"I see. Do you begin all your interviews this way?"
"No. I used to, but stopped until just recently."
The interview halted there for a time, while we both considered what was wrong with me. Then, anxious to pull my investigation out of the ditch, I asked the professor about the possible causes for glossolalia.
"Yes, well there's many competing theories about how glossolalia works. First, it is an acquirable skill - it can be taught and learned. It can also potentially be brought on by hypnosis. And in some cases it can be brought on by mental or physical illnesses. I understand the doctors who diagnosed this reporter think it was tied to some migraines she was having."
"What about religious epiphanies? I'm pretty sure I saw that in an Indiana Jones movie once."
The professor nodded. "Another popular explanation. 'Speaking in tongues' has been mentioned in the bible. It's been claimed that it's a sign of divine intervention, that a higher power has taken control of a vessel. Honestly, I think in most of these cases that it's been used deliberately as bit of a ruse - a parlor trick."
"In most cases?"
Dr. Tungsprecher hesitated. I sensed I had found my story, and licked my lips, to let him know I was interested in what he had to say. That seemed to put him off a bit, and the conversation skidded and swerved to a halt. Putting my tongue away, I waited for him to continue. "I've seen a few things which have made me wonder," he finally said.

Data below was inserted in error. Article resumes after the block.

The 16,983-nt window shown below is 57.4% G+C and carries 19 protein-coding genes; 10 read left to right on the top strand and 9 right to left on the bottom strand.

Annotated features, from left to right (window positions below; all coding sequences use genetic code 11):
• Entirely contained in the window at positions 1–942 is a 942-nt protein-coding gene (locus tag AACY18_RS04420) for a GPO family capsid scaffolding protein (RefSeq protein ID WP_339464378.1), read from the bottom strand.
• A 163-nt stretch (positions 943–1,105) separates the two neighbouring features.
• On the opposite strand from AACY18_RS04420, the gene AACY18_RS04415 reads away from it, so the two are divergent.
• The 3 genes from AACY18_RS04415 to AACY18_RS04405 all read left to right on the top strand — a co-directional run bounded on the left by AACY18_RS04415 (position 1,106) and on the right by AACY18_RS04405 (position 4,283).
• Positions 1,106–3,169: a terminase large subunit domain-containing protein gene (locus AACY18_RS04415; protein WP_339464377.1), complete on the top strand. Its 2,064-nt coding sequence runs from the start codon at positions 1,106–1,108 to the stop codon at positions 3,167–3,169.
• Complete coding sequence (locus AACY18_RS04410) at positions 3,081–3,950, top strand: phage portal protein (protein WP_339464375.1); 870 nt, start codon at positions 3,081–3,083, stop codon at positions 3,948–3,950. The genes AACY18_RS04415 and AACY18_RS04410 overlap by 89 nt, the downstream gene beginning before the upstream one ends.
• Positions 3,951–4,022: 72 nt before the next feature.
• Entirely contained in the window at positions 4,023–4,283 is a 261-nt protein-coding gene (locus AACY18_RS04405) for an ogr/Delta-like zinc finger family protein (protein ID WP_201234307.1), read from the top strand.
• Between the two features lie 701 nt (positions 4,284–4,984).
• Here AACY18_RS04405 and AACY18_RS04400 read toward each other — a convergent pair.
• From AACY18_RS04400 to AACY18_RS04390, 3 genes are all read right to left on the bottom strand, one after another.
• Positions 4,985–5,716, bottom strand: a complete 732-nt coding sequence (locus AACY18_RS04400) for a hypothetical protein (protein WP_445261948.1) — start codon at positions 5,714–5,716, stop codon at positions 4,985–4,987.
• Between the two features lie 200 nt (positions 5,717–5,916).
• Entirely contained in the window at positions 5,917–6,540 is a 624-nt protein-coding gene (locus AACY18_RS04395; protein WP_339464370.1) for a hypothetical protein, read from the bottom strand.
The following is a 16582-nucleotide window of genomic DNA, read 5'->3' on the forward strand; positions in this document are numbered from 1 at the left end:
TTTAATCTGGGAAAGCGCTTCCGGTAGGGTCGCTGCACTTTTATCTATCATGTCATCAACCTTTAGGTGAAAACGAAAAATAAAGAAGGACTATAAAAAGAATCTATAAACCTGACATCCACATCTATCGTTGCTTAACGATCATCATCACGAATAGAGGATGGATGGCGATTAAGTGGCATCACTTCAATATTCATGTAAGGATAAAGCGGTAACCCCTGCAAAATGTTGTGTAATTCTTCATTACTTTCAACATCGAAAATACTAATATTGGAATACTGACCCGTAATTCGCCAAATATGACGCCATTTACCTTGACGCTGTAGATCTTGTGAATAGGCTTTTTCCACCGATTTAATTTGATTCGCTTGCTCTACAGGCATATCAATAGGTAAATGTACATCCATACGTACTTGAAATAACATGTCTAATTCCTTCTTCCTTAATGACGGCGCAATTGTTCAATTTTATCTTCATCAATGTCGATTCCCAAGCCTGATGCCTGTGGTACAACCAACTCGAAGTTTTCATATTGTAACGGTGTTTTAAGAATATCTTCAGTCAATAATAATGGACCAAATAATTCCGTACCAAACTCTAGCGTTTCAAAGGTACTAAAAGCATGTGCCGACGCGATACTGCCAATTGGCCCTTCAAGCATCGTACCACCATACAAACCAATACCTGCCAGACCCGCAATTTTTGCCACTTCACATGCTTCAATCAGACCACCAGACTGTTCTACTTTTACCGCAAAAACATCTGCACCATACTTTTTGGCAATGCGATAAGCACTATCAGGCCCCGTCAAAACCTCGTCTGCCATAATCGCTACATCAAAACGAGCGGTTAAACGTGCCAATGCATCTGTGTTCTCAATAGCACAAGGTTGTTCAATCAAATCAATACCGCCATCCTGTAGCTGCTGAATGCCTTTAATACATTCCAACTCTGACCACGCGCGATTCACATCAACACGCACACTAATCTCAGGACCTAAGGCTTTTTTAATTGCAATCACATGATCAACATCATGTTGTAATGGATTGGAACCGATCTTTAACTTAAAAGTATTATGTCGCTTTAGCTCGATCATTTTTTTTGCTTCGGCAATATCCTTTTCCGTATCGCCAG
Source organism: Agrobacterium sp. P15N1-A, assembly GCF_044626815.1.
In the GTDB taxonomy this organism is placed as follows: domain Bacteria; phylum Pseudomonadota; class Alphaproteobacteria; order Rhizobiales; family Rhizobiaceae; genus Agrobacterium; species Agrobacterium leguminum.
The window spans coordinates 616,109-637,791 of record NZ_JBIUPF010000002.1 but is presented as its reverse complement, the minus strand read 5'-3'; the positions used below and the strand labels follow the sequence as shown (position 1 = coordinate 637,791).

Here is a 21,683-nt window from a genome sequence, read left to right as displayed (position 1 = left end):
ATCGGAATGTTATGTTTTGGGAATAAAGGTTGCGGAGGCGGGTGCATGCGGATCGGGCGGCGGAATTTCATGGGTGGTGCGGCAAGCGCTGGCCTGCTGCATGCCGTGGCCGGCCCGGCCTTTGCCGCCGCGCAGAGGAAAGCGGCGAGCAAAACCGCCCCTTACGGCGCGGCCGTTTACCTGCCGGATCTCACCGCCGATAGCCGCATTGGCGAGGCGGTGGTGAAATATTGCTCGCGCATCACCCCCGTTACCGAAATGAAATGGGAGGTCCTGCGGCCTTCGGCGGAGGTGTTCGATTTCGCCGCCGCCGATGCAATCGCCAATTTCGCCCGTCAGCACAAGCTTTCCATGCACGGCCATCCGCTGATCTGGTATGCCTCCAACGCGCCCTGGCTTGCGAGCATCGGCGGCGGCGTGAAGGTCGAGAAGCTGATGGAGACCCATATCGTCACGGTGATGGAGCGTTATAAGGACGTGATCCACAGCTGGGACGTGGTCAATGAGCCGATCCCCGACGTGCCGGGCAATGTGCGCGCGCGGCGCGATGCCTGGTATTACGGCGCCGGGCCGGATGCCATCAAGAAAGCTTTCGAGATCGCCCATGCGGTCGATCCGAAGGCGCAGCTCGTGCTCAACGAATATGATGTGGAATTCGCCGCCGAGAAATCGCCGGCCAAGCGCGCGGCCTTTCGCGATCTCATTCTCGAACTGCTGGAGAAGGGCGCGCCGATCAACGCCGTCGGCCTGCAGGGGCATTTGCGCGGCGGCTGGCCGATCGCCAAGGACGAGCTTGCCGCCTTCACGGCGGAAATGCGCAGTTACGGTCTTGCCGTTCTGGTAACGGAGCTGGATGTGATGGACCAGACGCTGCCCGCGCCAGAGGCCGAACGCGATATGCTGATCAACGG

Tungsprecher swallowed now. "In the swamp once. A cult that spoke in tongues. But those were no tricks. It was something much worse than that. I don't know what I saw." His eyes seemed to focus on something in the far distance. "There's evil in those swamps." Remember where he was, he shuddered, then glanced at something behind me.
I turned around to see what he was looking at: a bookshelf, upon which sat a simple wooden sculpture. Tungsprecher explained to me had obtained in the swamp "at great cost." Carved into its surface was an awful figure, grotesque, but impossible to wrap my head around. Impossible to describe. All the worst parts of man and octopus and cucumber, combined into something unspeakable.
Although he warned me several times, I was able to secure the location of the swamp from him, after repeatedly explaining the hardy and resilient nature of comedy writers. "There is no evil, nor banality greater than what happens weekly in my comments section, professor."
Then, after changing into a more suitable outfit...
Can you believe it only cost me six dollars?
...I was on my way to the swamp.
I'm really pleased to report that the swamp people I met on that black day were just delightful. Evil yes,